Eduardo Lourenço


Eduardo Lourenço was born on May 23, 1923, in S. Pedro de Rio Seco, Almeida, Guarda. He is the oldest son (of seven) of Abílio de Faria, officer of the Army, and of Maria de Jesus Lourenço. He attended primary school in his home village. He attended secondary school in Guarda and completed his secondary studies in the Military College in Lisbon. He studied History-Philosophy at the Faculty of Letters of the University of Coimbra, where he graduated on July 23, 1946, with a dissertation entitled "The Meaning of Dialectics in Absolute Idealism. First Part”.

Interview | 31 jul 2017, Público

Helder Macedo


Helder Macedo, acclaimed poet, novelist and essayist, graduated in Literature and History (1971) and got his PhD in Letters (1974) at King's College, London, where he began lecturing in 1971.

Since 2005, he is Emeritus Professor at King's College, University of London, where he was the Camoes' Chairman (1982-2004), Director of the Department of Portuguese and Brazilian Studies (until 1991), Associated Director of the Institute of Romance Studies and founder and editor of the Portuguese Studies Journal (1985-2004). He is a fellow of the Academy of Sciences of Lisbon and of King's College, University of London, as well as Comendador of the Ordem de Santiago da Espada.

In Portugal, he is associated researcher of the Center for Social Studies (CES) of the University of Coimbra. He was General Director for the Performing Arts in the Ministry of Social Communication (1975) and Secretary of State for Culture (1979).

Visiting professor at Harvard (1981-82) and several others universities in France, Spain and Brazil, he was also visiting scholar and writer-in-residence at Berkeley, University of California.

His current research interests include the art of fiction and poetry, English and Portuguese Literature and Culture and Contemporary Portuguese Painting. He is the author of a vast and outstanding oeuvre, which can be organized as critic, essay, poetry and fiction.

José Luandino Vieira


José Luandino Vieira was born on May 4, 1935, in Lagoa do Furadouro, Portugal. Son of Joaquim Mateus da Graça Junior, shoemaker, and of Maria Alice Vieira, he grew up, lived and fought in Angola. Because of his political activity against colonialism, he was arrested at the beginning of the struggle for independence. From 1961 to 1964, he was jailed in several prisons in Luanda: Pavilhão Prisional da PIDE (PPPIDE), Cadeia do Comando da PSP and Cadeia Comarcã. In 1964 he was sent to Chão Bom detention labor camp, Tarrafal, Cabo Verde, where he remained until 1972. He was transferred to Lisbon under fixed residence until 1974. With the independence of Angola, for his services for the fatherland, he became an Angolan citizen.
During his 12 years in jail, he wrote a significant part of his fictional oeuvre and gathered a compelling collection of notes, diary and letters where the prison was constituted as a space of anticolonial struggle during Portuguese late colonialism and a place of thought and reflection on the importance of culture and history in the perception of the existence of the Angolan nation.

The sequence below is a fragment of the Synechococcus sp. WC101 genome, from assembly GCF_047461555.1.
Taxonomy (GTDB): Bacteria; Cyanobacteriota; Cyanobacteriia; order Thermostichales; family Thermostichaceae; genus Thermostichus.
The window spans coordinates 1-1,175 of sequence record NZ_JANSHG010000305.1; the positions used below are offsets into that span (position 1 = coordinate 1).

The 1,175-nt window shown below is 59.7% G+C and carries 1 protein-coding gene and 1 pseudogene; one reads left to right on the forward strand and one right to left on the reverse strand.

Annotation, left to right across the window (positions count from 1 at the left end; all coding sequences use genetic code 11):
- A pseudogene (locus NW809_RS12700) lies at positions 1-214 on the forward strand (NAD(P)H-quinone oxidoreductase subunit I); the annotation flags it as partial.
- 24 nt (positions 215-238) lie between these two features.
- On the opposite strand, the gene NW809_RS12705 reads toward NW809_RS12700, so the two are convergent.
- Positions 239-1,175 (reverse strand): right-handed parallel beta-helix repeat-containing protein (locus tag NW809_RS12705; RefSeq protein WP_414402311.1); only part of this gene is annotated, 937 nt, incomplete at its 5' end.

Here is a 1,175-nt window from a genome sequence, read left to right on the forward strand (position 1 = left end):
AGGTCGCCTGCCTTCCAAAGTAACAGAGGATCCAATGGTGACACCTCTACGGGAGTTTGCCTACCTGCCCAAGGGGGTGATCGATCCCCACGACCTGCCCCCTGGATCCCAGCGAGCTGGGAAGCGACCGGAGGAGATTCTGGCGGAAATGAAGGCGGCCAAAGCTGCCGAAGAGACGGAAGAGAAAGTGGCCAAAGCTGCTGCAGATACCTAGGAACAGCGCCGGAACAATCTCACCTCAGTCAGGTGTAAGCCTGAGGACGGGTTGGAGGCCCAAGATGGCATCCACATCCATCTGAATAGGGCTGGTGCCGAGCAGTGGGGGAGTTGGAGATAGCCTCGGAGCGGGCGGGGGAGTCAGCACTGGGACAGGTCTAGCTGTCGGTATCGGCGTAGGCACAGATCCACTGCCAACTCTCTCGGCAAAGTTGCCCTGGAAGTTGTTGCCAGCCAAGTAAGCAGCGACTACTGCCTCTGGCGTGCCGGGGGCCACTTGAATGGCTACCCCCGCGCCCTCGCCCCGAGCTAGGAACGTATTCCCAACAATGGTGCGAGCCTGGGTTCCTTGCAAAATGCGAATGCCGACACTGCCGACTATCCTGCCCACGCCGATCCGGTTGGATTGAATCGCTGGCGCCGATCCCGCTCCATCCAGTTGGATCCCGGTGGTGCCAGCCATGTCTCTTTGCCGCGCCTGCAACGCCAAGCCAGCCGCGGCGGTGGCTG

Ana Maria de Medeiros


Ana Maria de Medeiros was awarded a BA in Political Sciences and French from Boston College. In 1986 she studied in Paris at Sciences Po and Middlebury College and received an MA in French.  Upon her return to New England she completed a PhD on the work of Marguerite Yourcenar.  It was during this time that she started lecturing in Boston.  During her studies she also received scholarships which enabled her to spend two years at the Ecole Normale Supérieure in Paris during which she completed a D.E.A on the work of Colette under the supervision of Julia Kristeva. Prior to joining King’s in 2015 as Director of the Modern Language Centre, Ana lectured primarily on the work of contemporary Francophone and Lusophone women authors at several universities in North America and Europe and most recently was Academic Director of the University of Kent, Paris.

Francisco Bethencourt


Francisco Bethencourt is Charles Boxer Chair and a leading authority on the history of the Portuguese-speaking world. He recently published the first global history of racism from the crusades to the twentieth century based on original research. He previously published the only comprehensive history of the early modern Inquisition, which is available in French, Portuguese, Spanish, Serbian and English editions. Professor Bethencourt has edited and co-edited twenty books and issues of journals.
Prior to joining King's in 2005, Francisco Bethencourt lectured at Universidade Nova de Lisboa. He was Visiting Professor at the Universidade de São Paulo and Brown University. He has been a member of the advisory councils of historical institutes in London, Paris and Lisbon.

Professor Bethencourt currently serves on the advisory board of several Portuguese, Spanish and Brazilian journals and has been supervisor or consultant of doctoral and postdoctoral research programmes in London, Leiden, Bologna and Coimbra. He has been the co-ordinator and consultant at King's of protocols with the Instituto Camões and other Portuguese sponsors. In 2006-2008 he was Head of the Department of Portuguese and Brazilian Studies. He is currently a member of the Academic Staff Committee at King's College London.

Phillip Rothwell


Phillip Rothwell is the King John II Professor of Portuguese in the Faculty of Medieval and Modern Languages. He specializes in the literatures and cultures of Portugal and Lusophone Africa. He favours psychoanalytic theory as a tool to furthering our understanding of Portuguese culture and its imperial aftermaths. An authority on the Mozambican writer Mia Couto and the Angolan author Pepetela, his current research focuses on disavowal as a structuring discourse in Portuguese colonialism.